One consistent feature found in the history of southern India was the growth of small regional kingdoms rather than large empires because of absence of vast areas of fertile land. The Chola Empire of the South emerged in the middle of the 9th century A.D., covered a large part of Indian peninsula, as well as parts of Sri Lanka and the Maldives Islands. The first important ruler to emerge from the dynasty was Rajaraja Chola I and his son and successor Rajendra Chola. Rajaraja carried forward the annexation policy of his father. He led armed expedition to distant lands of Bengal, Odisha and Madhya Pradesh.
The successors of Rajendra I, Rajadhiraj and Rajendra II were brave rulers who fought fiercely against the later Chalukya kings, but could not check the decline of Chola Empire. The later Chola kings were weak and incompetent rulers. The Chola Empire thus lingered on for another century and a half, and finally came to an end with the invasion of Malik Kafur in the early 14th century AD.
The Bahmini kingdom attained great power under Firoze Shah (1397-1422) and his brother Ahmad Shah (1422-1435). The latter built Ahmadabad Bidar (1426-1432) on the site of an ancient Hindu capital. The Konkan was subdued and Goa taken from Vijayanagar in the years 1469-1472. In 1477 Telingana was reduced. The northern boundary of Telingana towards Orissa was not well defined.
At the end of the 15th century the Bahmini kingdom shared the fate of so many Indian kingdoms and was broken up into five smaller sultanates: At Ahmadabad Bidar the last representatives of the Bahmini dynasty were mere puppets in the hands of their ministers, the Berids, who were the real rulers in the districts round the old capital.—Berar (capital Gawilgarh) was independent under the Imad Shahi dynasty from 1484-1574, when it was annexed to the Ahmadnagar state. Bijapur was ruled by the Adil Shahi dynasty from 1489-1686, when it was incorporated into the Moghul Empire by Aurangzib. The Nizam Shahi dynasty held sway over Ahmadnagar from 1489-1637, when its last representative was sent as a state prisoner to Gwalior. Golconda was under the Kutb Shahi dynasty from 1512-1687, when it was annexed by Aurangzib.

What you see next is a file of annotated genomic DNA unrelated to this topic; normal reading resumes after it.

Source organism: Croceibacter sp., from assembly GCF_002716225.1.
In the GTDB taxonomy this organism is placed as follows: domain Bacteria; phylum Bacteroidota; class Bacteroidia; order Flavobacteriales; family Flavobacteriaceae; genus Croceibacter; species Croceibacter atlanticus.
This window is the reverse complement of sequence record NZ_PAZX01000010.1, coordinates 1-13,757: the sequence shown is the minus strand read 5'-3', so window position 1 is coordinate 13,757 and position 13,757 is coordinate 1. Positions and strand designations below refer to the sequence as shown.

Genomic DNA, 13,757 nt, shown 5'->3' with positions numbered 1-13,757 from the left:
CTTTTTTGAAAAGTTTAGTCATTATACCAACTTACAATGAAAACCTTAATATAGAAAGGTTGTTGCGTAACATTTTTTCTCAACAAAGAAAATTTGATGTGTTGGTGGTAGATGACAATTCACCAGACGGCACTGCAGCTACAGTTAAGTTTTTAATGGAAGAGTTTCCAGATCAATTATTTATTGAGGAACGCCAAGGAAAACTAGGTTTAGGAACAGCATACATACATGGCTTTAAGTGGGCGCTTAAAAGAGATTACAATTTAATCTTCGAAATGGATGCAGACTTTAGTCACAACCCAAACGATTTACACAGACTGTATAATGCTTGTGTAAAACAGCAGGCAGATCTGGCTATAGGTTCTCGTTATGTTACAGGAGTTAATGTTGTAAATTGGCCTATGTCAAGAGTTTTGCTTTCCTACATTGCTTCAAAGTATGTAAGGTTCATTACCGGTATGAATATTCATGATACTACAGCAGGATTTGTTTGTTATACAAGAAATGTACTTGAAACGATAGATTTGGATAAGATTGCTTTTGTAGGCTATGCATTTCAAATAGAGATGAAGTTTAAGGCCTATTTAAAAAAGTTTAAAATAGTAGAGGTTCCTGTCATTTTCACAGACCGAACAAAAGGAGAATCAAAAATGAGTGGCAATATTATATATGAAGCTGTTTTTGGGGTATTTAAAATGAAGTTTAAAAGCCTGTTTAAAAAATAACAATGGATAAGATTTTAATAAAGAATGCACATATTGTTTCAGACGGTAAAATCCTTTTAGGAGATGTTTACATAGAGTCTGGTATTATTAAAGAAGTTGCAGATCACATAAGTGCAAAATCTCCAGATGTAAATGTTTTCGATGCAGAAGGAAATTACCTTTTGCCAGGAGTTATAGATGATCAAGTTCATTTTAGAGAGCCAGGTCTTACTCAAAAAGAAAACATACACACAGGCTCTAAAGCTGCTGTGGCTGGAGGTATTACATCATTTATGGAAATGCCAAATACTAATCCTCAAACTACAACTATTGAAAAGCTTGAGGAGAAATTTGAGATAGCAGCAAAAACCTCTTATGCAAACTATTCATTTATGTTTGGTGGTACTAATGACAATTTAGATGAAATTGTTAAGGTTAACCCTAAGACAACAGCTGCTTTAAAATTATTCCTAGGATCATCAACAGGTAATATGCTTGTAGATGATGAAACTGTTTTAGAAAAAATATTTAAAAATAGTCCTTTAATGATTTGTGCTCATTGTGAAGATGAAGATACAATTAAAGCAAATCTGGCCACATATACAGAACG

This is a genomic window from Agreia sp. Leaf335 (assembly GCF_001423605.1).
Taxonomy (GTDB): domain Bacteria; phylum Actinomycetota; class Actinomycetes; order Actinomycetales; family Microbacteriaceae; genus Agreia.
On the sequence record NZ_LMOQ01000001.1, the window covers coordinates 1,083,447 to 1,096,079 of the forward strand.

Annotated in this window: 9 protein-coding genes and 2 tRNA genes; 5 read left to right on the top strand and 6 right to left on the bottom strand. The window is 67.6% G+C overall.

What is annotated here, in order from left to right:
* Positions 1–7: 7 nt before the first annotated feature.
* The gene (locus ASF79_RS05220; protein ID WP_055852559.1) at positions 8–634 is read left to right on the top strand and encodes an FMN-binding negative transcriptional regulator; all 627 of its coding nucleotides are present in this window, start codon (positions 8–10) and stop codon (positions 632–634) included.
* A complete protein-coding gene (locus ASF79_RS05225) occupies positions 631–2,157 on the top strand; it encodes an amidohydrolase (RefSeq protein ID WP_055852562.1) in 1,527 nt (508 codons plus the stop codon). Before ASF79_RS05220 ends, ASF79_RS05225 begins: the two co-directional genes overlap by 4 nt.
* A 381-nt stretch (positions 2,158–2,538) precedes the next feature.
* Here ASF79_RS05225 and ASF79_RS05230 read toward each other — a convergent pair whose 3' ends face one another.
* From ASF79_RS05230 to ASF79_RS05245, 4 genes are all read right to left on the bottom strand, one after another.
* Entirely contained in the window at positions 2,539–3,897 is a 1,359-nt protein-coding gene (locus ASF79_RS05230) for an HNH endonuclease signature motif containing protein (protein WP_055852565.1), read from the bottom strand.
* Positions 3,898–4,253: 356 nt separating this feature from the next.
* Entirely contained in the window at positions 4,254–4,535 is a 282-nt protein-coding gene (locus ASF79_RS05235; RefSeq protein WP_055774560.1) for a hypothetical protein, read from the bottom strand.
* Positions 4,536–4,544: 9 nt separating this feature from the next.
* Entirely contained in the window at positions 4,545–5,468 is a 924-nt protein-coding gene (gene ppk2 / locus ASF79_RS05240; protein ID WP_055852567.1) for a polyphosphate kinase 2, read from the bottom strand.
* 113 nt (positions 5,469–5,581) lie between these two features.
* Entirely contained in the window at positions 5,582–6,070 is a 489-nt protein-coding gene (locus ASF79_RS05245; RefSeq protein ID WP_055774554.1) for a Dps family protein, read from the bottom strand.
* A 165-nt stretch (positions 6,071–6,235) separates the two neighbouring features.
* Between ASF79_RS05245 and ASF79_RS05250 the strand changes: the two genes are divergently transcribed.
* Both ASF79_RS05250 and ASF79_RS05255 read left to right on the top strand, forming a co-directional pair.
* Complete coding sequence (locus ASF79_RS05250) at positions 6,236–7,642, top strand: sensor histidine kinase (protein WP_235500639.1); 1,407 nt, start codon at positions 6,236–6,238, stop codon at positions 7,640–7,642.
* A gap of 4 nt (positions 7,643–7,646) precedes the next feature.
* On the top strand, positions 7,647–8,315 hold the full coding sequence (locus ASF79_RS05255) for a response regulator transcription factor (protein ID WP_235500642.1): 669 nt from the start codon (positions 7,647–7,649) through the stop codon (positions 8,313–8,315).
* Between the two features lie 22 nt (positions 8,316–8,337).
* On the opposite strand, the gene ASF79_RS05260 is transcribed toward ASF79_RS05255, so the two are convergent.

The limits of these states may roughly be given as follows : Bijapur extended from the Nira river in the north to the Kistna in the south, and from the Bhima in the east to the sea-coast, from Goa to Bombay, in the west;1 Ahmadnagar comprised the western part of Berar and the country round Daulatabad as far west as the Ghats; Qolconda included the country between the lower and middle Kistna and Godaveri rivers and an undefined tract north-east of the Godaveri; Berar extended from the Injadri (or Satpura) mountains to the Godaveri, on the west it bordered on Ahmadnagar and Khandesh, about the middle of the 76° of eastern longitude, on the east its limits are uncertain. The boundaries of Bidar towards the east and west were ill defined.
While the Muhammadan kingdoms of the Dekkan were thus divided, all southern India was still under the sway of the king of Vijayanagar (Krishna Deva, 1509-1530). The chiefs of Seringapatam, Calicut, and others were his vassals, though they were treated by the Portuguese as kings. The Baichur Doab was, at the time represented by the map, in the possession of Krishna Deva.
In 1524 Cham Eaj Bole either constructed or repaired a fort in the south, to which he gave the new name Mahesh Asur, now called Mysore, a name which figures largely on the pages of subsequent history. The Portuguese had by this time secured a firm footing in India, having taken Goa in 1510.
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